LTER management team at NSF sees changes, makes changes

Network News Fall 2010, Vol. 23 No. 2
NSF News

This year saw a number of changes in the LTER management team in the Division of Environmental Biology (BIO/DEB) at the National Science Foundation (NSF). As of October, when Todd Crowl left NSF to return to his position at Utah State University, I became Program Officer for the LTER Program, along with Matt Kane, who also worked with the program last year.

This year’s full management team for LTER at NSF also includes program officers from:

  • The Office of Polar Programs (Roberta Marinelli, who manages the Palmer Station (PAL) and McMurdo (MCM) projects)
  • GEO/Ocean Sciences (Dave Garrison, who manages the Moorea Coral Reef (MCR), Plum Island Ecosystem (PIE), Georgia Coastal Ecosystem (GCE), Santa Barbara Coastal (SBC), and North Temperate Lakes (NTL) projects
  • Social Behavioral and Economic Sciences (Tom Baerwald, who co-manages the Central Arizona-Phoenix (CAP) and Baltimore Ecosystem Study (BES) awards
  • Deborah Winslow and Stephen Langdon from the Cultural Anthropology program)
  • BIO/Division of Biological Infrastructure (Peter McCartney and Liz Blood)
  • Office of International Science and Engineering (Myra McAuliffe)

We all thank Todd for his recent service to the LTER program and Henry Gholz, who has transitioned to other responsibilities at NSF this year, for his exemplary long-term leadership and service to the program.

Supplements to LTER awards will be handled somewhat differently beginning this year. We expect to send instructions in January that describe categories that will be considered for supplementary support in the coming year and the process and format for applying for a supplement.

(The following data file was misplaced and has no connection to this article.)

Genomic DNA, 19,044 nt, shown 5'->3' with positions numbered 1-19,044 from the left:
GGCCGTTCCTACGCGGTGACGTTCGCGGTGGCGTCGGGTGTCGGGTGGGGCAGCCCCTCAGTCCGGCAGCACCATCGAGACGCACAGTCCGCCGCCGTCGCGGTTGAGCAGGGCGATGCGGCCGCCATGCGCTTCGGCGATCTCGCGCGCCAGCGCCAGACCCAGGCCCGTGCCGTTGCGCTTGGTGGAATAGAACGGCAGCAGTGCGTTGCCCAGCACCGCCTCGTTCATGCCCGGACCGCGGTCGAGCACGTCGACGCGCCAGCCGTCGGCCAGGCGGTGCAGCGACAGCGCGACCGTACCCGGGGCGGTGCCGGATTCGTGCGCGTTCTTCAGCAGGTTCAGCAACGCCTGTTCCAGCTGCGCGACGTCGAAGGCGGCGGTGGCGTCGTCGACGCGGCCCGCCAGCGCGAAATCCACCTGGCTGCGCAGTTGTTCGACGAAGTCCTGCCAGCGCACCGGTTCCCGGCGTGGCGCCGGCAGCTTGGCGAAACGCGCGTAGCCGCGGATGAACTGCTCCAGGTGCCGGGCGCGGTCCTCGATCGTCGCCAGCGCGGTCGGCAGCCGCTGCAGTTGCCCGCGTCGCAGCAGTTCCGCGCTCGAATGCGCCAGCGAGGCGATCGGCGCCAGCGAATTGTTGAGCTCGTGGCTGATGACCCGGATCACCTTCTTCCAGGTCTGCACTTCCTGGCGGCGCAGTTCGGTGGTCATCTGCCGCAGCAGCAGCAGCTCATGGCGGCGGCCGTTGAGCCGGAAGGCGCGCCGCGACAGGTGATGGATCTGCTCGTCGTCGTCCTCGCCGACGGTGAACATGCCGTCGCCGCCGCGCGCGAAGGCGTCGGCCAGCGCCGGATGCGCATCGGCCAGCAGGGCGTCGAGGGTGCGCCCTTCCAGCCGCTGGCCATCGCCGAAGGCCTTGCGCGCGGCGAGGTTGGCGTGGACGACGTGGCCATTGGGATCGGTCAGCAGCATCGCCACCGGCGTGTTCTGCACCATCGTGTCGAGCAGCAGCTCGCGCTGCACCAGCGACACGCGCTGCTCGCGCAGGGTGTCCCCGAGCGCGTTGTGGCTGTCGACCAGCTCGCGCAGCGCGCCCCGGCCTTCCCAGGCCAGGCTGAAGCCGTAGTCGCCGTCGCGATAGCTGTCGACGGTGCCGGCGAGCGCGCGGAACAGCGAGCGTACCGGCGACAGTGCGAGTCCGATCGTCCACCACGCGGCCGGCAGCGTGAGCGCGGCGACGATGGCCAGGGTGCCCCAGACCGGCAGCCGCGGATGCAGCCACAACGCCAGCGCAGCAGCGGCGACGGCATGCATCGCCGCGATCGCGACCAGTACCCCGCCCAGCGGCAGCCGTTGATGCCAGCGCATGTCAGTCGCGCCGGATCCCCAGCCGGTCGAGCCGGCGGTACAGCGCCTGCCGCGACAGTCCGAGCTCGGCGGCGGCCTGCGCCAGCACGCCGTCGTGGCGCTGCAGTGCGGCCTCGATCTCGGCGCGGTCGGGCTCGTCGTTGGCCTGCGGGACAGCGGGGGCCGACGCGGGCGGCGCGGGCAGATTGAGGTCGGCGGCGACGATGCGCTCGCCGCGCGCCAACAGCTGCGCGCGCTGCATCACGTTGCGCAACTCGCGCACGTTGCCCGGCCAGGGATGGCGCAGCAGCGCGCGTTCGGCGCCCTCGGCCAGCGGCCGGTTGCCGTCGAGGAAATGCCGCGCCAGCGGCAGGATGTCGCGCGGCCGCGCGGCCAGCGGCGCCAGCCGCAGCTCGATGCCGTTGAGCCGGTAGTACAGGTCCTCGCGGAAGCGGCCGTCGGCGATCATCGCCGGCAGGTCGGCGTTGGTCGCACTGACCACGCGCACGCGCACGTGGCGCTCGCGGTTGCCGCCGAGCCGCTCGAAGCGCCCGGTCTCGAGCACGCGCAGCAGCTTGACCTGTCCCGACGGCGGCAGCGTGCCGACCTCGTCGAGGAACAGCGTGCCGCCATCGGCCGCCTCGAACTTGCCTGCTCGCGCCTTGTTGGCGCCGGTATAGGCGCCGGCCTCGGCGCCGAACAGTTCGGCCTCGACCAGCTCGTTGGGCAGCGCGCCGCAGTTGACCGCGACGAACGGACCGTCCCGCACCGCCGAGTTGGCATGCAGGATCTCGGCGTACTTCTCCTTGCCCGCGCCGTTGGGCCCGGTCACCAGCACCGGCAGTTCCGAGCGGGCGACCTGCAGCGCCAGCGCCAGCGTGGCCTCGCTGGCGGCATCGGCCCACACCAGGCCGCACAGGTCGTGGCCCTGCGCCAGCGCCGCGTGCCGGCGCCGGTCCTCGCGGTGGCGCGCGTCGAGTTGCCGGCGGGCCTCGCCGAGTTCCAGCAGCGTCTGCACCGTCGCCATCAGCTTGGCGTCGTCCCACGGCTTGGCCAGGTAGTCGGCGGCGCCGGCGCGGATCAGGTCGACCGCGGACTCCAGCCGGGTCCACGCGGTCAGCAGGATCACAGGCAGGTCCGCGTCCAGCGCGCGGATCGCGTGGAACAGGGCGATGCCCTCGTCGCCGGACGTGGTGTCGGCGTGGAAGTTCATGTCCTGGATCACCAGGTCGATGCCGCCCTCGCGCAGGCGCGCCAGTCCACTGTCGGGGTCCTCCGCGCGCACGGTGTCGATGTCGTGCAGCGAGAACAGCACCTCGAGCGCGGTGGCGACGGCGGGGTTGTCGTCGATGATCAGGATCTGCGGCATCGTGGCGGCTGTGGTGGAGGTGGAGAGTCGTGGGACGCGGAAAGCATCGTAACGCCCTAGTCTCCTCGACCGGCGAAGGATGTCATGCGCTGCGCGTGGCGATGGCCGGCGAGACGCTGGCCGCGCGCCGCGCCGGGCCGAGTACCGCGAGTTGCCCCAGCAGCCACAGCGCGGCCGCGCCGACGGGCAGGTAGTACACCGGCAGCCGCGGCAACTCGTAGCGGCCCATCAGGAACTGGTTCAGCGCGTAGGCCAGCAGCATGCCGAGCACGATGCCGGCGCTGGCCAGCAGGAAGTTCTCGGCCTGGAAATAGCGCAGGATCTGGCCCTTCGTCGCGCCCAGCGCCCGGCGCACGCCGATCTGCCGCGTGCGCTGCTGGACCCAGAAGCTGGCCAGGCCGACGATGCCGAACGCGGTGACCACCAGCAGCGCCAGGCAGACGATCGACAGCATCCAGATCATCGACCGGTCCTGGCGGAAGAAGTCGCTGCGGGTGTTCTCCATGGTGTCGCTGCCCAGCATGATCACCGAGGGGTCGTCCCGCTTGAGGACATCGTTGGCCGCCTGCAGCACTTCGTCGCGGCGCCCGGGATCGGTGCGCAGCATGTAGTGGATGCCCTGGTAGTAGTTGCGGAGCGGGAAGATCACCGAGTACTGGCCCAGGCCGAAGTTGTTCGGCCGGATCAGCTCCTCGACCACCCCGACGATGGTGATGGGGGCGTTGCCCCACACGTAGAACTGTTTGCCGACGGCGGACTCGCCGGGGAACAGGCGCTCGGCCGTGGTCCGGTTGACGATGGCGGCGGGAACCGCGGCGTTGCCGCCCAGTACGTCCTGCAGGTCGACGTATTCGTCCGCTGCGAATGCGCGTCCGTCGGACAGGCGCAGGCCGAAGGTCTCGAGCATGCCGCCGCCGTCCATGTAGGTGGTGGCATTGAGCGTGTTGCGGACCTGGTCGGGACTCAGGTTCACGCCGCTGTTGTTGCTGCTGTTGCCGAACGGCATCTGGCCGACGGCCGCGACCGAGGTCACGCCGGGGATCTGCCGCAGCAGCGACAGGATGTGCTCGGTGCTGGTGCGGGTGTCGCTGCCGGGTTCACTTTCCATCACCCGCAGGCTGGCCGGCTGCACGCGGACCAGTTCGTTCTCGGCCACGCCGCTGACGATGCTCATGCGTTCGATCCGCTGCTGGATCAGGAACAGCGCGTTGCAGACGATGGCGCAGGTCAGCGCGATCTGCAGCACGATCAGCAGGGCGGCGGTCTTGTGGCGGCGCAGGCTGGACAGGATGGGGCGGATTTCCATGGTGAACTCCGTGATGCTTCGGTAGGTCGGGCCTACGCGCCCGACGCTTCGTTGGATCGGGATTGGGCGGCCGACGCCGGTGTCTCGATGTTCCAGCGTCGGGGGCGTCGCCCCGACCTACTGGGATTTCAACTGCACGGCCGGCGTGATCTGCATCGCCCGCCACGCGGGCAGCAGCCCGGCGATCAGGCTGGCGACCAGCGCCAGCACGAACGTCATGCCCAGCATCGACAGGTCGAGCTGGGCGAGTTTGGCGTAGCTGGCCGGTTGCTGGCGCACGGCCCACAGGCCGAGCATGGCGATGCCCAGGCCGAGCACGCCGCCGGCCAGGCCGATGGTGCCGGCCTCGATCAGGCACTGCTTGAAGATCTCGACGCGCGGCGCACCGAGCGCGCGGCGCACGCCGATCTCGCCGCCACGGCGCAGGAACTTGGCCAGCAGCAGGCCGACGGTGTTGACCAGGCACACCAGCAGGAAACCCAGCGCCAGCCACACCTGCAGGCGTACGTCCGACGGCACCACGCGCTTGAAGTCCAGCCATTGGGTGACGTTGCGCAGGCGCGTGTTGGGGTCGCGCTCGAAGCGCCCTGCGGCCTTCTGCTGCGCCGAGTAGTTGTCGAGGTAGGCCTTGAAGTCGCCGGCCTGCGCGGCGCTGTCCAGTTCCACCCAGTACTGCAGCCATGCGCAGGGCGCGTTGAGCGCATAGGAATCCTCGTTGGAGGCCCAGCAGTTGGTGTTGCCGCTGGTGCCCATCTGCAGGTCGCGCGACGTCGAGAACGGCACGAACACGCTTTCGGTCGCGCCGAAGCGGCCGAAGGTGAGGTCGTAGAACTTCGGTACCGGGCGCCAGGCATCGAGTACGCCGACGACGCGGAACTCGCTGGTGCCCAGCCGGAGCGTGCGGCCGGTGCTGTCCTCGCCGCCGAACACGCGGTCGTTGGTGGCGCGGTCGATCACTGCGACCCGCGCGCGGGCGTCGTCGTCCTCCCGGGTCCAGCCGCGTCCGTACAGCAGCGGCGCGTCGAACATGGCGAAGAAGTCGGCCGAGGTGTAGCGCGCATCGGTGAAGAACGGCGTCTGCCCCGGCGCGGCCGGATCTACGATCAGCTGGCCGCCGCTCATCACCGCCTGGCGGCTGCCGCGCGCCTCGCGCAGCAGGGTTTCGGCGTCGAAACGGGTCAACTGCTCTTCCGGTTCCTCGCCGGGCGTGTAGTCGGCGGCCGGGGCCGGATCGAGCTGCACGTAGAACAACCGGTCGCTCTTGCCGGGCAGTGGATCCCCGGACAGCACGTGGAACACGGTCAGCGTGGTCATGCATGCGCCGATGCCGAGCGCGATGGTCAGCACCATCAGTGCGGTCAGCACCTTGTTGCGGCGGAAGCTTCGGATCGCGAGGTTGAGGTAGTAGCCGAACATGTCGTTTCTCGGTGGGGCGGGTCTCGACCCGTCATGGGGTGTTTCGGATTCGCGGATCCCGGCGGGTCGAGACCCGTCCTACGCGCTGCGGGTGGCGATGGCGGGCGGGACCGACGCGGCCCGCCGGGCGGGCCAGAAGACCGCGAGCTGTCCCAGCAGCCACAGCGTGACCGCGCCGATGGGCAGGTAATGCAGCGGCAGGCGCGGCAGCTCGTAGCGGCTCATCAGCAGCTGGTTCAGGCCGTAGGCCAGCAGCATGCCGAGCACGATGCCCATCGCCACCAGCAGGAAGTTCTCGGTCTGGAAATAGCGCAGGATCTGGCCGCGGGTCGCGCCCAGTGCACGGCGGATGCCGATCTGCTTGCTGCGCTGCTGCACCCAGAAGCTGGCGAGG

Researchers should note that there is a new Grant Proposal Guide (NSF 11-1) that includes some important changes that you should be aware of for future proposal submissions, such as the new requirement for a Data Management Plan.

Also, there have been a few other changes in NSF policy since the last LTER renewals. Currently, NSF must have evidence of Institutional Animal Care and Use Committee (IACUC) approval for any project that includes use of vertebrates before an award can be made to support that project.

Similarly, NSF must have evidence of Institutional Review Board (IRB) approval or exemption for a project involving human subjects before an award can be made to support a project.

Additionally, a proposal that requests funding to support a postdoctoral researcher must include, as a supplementary document, a description of the mentoring activities that will be provided for such an individual.

We have begun to organize the site reviews that will occur during 2011, with the North Temperate Lakes (NTL), H.J. Andrews (AND), Coweeta (CWT), Konza (KNZ), and Palmer (PAL) up for mid-term project review.

I look forward to meeting more of the LTER scientists and learning about what you see as the challenges and opportunities for the LTER Network and its contributions to scientific understanding based on excellent long-term, site-based research and long-term time-series data. Please feel free to contact me by email or phone, or to drop by if you are in the area of NSF.

Nancy Huntly is the Program Director for LTER and Evolutionary Processes, Division of Environmental Biology, NSF